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Diva NationFemale Icons from Japanese Cultural History$
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Laura Miller and Rebecca Copeland

Print publication date: 2018

Print ISBN-13: 9780520297722

Published to California Scholarship Online: January 2019

DOI: 10.1525/california/9780520297722.001.0001

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PRINTED FROM CALIFORNIA SCHOLARSHIP ONLINE (www.california.universitypressscholarship.com). (c) Copyright University of California Press, 2021. All Rights Reserved. An individual user may print out a PDF of a single chapter of a monograph in CALSO for personal use.date: 20 September 2021

Diva Seductions

Diva Seductions

An Introduction to Diva Nation

Chapter:
(p.1) Diva Seductions
Source:
Diva Nation
Author(s):

Laura Miller

Rebecca Copeland

Publisher:
University of California Press
DOI:10.1525/california/9780520297722.003.0002

The introduction describes how we define and think about the diva in this volume. We discuss the way divas systematically draw our attention to the performative nature of identity, to gender, and to battles over control of female bodies and female sexuality. We want our case studies to move beyond archival portraits to consider historically and culturally informed diva imagery and diva lore. From ancient goddesses and queens to modern singers and writers, we note that each chapter critically reconsiders the female icon, tracing how she has been offered up for emulation, debate, or censure. We ask how the diva disrupts or bolsters ideas about nationhood, morality, and aesthetics. She is ripe for expansion, fantasy, eroticization, and playful reinvention, yet her unavoidability also makes her a special problem for patriarchal culture.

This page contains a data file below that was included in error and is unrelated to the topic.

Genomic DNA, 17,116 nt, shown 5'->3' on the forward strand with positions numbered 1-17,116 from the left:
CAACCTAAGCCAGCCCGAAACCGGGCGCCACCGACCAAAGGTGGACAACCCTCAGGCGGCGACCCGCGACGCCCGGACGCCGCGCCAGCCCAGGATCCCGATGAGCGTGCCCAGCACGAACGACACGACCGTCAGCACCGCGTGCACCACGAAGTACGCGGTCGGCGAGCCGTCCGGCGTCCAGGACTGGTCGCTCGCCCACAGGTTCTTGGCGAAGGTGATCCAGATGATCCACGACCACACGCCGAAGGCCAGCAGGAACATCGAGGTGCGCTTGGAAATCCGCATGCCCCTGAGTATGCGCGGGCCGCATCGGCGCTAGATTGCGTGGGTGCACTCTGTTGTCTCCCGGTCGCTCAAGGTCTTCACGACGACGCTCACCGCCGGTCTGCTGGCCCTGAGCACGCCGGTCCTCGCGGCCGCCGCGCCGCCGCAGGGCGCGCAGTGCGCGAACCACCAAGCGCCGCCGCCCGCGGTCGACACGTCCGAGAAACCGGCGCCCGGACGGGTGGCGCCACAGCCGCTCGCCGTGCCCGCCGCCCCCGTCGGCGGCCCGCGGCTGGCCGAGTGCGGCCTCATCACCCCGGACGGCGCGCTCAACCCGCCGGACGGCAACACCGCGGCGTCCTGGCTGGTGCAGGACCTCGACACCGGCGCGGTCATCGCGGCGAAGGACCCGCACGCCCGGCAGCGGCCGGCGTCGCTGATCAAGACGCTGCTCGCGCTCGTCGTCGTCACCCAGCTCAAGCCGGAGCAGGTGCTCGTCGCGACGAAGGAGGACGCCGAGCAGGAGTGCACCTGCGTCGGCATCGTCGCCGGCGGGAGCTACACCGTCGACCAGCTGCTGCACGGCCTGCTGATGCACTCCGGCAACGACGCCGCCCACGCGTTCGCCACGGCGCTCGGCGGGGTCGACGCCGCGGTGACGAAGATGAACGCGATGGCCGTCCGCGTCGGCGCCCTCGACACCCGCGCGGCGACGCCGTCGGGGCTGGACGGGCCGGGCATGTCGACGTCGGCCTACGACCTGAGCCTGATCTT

Keywords:   diva, myth, gender, nationhood, performance, iconicity, icon, representation

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